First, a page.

around 19/0600 UTC, but after that there was big-time disagreement!
  JTWC relocated the (supposed) weakening center northwestward just
  inland where at 1200 UTC Eve was downgraded to a depression and the
  final warning issued, placing the center a short distance southeast
  of Hue.

     JMA, however, relocated the center over 100 nm to the north of the
  previous warning position--back over the South China Sea between
  Vietnam and Hainan Island, and with the MSW (10-min) still at 35 kts.
  JMA then subsequently tracked the storm westward and inland (again)
  near Dong Hoi with the remnants moving west-northwestward into Laos.
  (The author has not received any reports of damage or fatalities
  due to Tropical Storm Eve/Rening.)

  NORTH INDIAN OCEAN (NIO) - Bay of Bengal and Arabian Sea

  Activity for October: 2 tropical cyclones of hurricane intensity

  NOTE:  The tracking and intensity information for North Indian Ocean
  Basin tropical cyclones is based primarily upon operational warnings
  from the Joint Typhoon Warning Center of the U. S. Air Force and Navy
  (JTWC) at Pearl Harbor, Hawaii.  Occasionally some information may
  be gleaned from the daily Tropical Weather Outlooks and other bulletins
  issued by the Indian Meteorological Department, which is the WMO's
  RSMC for the basin.
     The MSW are based on a 1-min averaging period, which is used by
  all U. S. civilian and military weather services for tropical cyclone
  warnings.  For synoptic observations in the North Indian region,
  both 10-min and 3-min average winds are employed, but IMD makes no
  attempt to modify the Dvorak scale for estimating tropical cyclone
  intensity; hence, a 1-min avg MSW is implied.  In the North Indian
  basin JTWC usually does not initiate warnings until a system is
  well-organized and likely to attain tropical storm status within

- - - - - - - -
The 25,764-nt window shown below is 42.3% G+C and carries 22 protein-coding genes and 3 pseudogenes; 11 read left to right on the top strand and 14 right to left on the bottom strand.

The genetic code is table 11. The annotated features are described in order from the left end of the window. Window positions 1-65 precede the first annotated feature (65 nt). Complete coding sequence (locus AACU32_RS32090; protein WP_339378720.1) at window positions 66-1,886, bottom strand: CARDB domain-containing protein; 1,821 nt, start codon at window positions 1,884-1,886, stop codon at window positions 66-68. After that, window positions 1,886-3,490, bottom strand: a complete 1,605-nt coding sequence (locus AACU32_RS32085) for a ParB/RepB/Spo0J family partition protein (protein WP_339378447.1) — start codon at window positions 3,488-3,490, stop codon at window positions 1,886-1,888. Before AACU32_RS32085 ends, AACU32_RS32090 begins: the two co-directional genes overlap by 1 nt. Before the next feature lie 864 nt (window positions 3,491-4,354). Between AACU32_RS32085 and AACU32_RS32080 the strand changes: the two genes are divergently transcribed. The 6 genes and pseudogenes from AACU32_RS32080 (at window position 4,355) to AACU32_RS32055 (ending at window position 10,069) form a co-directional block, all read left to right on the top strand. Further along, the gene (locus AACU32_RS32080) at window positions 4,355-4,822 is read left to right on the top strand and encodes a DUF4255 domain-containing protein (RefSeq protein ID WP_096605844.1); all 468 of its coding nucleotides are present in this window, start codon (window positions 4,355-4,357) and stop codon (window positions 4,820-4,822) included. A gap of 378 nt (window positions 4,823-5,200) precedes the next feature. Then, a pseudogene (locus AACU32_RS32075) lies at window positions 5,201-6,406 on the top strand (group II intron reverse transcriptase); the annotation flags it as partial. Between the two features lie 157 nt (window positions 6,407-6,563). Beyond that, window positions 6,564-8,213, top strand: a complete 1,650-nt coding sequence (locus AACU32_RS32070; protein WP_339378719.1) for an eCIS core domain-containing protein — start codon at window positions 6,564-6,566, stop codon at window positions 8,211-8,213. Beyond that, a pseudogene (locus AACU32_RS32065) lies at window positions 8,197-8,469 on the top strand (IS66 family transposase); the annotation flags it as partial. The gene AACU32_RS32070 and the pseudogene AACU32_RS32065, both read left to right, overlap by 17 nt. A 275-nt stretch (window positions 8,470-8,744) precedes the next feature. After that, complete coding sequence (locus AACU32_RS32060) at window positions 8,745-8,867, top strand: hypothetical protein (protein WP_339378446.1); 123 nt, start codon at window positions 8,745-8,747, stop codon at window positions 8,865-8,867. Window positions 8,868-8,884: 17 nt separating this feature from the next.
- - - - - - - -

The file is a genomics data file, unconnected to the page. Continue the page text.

48 hours.

                  North Indian Ocean Activity for October

     Two tropical cyclones formed in the Bay of Bengal during October.
  Both intensified into very intense cyclones and both struck the coast
  of the Indian state of Orissa.  The first cyclone was destructive and
  deadly enough, but the second became the deadliest tropical cyclone
  of the year and one of the deadliest of the decade.

                        Tropical Cyclone  (TC-04B)
                             15 - 19 October

     An area of convection developed and persisted in the Andaman Sea,
  and late on 14 Oct was located near 13.0 N, 93.2 E, or near Narcondam
  Island.  Animated visible and microwave imagery as well as a synoptic
  analysis indicated that a LLCC had formed.   Outflow was fair and
  vertical shear weak to moderate.   During the 15th the system began
  to develop rather rapidly.  JTWC issued a Formation Alert at 1700 UTC
  and issued the first warning at 1800 UTC.   The tropical cyclone's
  intensity was estimated at 35 kts and the center was located 185 nm
  northwest of the Andaman Islands or about 410 nm south-southeast of
  Calcutta.  The storm was forecast to track northwestward under the
  influence of a subtropical ridge to the northeast.

     The cyclone continued moving northwestward toward the east coast of
  India.  By 16/1800 UTC satellite intensity estimates were 55 kts and
  77 kts; deep convection had increased and consolidated around a 10-12
  nm diameter eye; outflow was good--so the MSW was increased to 65 kts.
  The cyclone's center at this time was about 150 nm east of the city of
  Visakhapatnam, or roughly 100 nm off the Indian coast.   The next six
  hours, however, saw an explosive deepening of the system.  JTWC was
  only issuing 12-hourly warnings on the cyclone, but a special warning
  was issued at 17/0000 UTC due to the extreme intensification.  The
  MSW had increased dramatically to an estimated 120 kts with the center
  only about 65 nm off the coast.   Dvorak numbers had reached T6.5 and
  the storm displayed an extremely small eye only 5 nm in diameter.  The
  radius of 100-kt winds was estimated to be only 15 nm with gale-force
  winds extending outward 90 nm to the northeast and 60 nm elsewhere.